Privately held gaming testing laboratory and technical consultancy BMM International LLC, branded as BMM Testlab, expects to see continued growth in demand across Asia for the testing of games for land-based casinos and for online games.
So said BMM’s John Rochester, senior vice president for sales for Australia and Asia Pacific, in comments to GGRAsia at the Global Gaming Expo (G2E) Asia 2017.
“We saw some very significant growth from September last year in the Asian gaming market, for gaming manufacturing testing,” said Mr Rochester.
“Since [the New Year], we have seen further growth [in demand] from new and emerging gaming manufacturers into the regulated markets around Asia, mainly Macau and Singapore; and we’re also seeing some considerable interest out of [South] Korea and Taiwan,” he said.
Explaining the rise in demand for testing from markets such as South Korea and Taiwan, Mr Rochester noted that such demand is seen in both terrestrial, regulated casino games and online games.
“There are a lot of [gaming] content providers now emerging from Asia that are probably looking at the terrestrial market… [but are] trying to enter the market first using online gaming. That’s through the licensing in Philippines, or other places as far [away] as Europe, such as Malta,” Mr Rochester said.
The BMM executive also noted the firm is interested in expanding into the nascent gaming market of Japan, which is still drafting an implementation bill regarding the country’s casino resorts. BMM – which had representation at and also sponsored the Japan Gaming Congress last week – is interested in providing support to the Japanese government and Japanese gaming manufacturers to help them in understanding the workings of the regulated gaming markets.
“We went to Japan last week to create awareness that accredited testing facilities exist. And these independent test labs can actually help and support Japan to gain a very insightful view as to what happens in regulated gaming markets,” Mr Rochester said. “They can leverage that [knowledge] to create their own unique Japanese regulated gaming market,” he added.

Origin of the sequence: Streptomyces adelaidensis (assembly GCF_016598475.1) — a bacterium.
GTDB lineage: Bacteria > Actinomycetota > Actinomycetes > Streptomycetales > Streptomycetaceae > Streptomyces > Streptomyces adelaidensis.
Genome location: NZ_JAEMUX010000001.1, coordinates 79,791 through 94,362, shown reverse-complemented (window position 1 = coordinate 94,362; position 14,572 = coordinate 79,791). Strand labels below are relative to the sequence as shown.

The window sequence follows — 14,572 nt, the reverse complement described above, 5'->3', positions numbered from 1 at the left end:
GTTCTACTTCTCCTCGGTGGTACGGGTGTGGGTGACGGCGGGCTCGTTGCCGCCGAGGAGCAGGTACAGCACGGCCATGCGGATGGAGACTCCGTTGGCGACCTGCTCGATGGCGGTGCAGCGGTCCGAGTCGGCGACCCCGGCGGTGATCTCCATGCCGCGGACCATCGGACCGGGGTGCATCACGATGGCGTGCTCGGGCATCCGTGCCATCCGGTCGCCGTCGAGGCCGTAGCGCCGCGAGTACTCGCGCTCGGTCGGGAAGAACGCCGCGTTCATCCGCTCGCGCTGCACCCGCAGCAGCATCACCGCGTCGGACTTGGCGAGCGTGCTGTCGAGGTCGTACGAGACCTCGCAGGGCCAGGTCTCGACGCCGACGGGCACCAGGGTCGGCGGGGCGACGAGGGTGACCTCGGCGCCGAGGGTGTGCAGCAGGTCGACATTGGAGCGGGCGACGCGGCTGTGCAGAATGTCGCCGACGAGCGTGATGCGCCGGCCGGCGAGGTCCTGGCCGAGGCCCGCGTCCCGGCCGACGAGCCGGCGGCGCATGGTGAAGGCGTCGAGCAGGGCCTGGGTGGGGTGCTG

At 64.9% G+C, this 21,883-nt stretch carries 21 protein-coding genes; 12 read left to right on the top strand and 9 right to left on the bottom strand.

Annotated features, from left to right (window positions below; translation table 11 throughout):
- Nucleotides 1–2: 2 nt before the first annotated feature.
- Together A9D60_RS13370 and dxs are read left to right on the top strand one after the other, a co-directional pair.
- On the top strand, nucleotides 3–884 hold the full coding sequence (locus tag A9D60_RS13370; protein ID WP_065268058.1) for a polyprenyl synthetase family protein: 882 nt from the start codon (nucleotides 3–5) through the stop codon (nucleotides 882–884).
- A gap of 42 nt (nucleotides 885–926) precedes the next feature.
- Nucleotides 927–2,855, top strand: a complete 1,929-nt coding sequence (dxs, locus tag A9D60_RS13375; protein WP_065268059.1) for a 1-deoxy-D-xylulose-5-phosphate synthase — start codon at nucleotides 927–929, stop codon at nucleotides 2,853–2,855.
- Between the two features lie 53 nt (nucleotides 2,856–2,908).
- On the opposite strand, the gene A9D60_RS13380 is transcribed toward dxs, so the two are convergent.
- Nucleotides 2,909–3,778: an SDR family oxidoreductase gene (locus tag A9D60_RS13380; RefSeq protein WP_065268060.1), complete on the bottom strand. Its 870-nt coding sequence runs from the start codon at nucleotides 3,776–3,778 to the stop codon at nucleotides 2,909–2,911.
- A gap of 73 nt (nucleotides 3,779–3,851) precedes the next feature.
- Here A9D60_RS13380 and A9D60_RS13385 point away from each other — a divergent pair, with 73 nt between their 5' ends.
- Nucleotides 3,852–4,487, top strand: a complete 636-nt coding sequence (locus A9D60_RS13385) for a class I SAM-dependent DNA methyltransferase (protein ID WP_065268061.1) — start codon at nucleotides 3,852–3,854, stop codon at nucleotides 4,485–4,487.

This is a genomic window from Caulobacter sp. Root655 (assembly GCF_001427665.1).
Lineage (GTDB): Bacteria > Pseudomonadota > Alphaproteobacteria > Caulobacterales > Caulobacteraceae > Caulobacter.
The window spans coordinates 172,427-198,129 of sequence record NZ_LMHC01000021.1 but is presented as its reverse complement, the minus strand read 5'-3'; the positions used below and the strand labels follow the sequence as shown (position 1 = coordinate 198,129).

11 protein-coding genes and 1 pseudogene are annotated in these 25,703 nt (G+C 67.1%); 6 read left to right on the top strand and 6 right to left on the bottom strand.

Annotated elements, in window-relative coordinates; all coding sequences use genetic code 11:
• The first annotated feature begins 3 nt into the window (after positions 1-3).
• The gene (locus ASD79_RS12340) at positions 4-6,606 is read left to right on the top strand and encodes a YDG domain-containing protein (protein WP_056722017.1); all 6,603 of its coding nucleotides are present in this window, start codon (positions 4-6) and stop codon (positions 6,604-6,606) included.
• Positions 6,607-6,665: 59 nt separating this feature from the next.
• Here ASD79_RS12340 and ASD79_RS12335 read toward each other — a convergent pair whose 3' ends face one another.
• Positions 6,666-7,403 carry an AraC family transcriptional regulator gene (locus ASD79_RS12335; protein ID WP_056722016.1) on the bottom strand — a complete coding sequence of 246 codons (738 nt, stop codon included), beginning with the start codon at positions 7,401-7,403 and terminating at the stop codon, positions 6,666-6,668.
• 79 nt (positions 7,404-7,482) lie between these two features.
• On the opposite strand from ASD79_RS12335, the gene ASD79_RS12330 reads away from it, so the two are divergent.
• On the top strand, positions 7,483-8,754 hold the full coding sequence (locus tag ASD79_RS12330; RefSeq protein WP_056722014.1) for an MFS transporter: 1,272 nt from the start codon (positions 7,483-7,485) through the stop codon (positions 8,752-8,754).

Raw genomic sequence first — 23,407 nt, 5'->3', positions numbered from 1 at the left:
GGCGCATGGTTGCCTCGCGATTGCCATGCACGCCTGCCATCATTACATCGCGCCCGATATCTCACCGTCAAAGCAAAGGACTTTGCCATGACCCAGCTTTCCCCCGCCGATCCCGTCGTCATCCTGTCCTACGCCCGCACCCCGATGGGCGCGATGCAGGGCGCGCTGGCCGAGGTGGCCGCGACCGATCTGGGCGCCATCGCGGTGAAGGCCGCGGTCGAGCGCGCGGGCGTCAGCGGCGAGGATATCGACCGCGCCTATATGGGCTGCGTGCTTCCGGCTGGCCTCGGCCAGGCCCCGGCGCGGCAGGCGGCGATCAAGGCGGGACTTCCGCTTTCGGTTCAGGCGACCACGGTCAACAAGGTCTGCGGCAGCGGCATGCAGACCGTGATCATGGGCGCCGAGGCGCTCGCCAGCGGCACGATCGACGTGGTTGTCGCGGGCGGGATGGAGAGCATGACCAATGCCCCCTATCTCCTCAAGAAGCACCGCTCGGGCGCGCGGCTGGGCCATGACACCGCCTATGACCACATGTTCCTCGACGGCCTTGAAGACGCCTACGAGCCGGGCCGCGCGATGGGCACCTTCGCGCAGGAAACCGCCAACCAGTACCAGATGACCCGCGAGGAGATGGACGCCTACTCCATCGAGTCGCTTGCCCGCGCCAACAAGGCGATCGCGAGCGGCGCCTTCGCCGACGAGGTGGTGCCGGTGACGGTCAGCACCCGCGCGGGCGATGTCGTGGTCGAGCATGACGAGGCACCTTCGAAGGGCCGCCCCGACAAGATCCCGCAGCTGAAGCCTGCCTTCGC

In Asia, BMM has test labs in Macau and in Singapore. It also has test labs in Melbourne and Sydney, in Australia.
When asked if the firm was aware of any updates in the Macau market either to technical standards or to the regulations governing, respectively, electronic gaming machines (EGM) and electronic table games (ETG), Mr Rochester said that he was not aware of anything specific on the horizon.
“But there’s constant review of technical standards [by Macau’s Gaming Inspection and Coordination Bureau],” said Mr Rochester.
“The gaming manufacturers are asking them [the Macau regulator] all the time to check into these things [new electronic gaming products]. But they’ve got to balance with their own policy, regulations and their boundary [for] operating and accepting those things. So it is usually that it goes slowly, but it does move forward,” he said.
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”Continued negative coverage of the Abe administration, coupled with political losses for the Liberal Democratic Party ... may reduce support for the gaming agenda, which already has only limited public support”
Analyst at brokerage Sanford C. Bernstein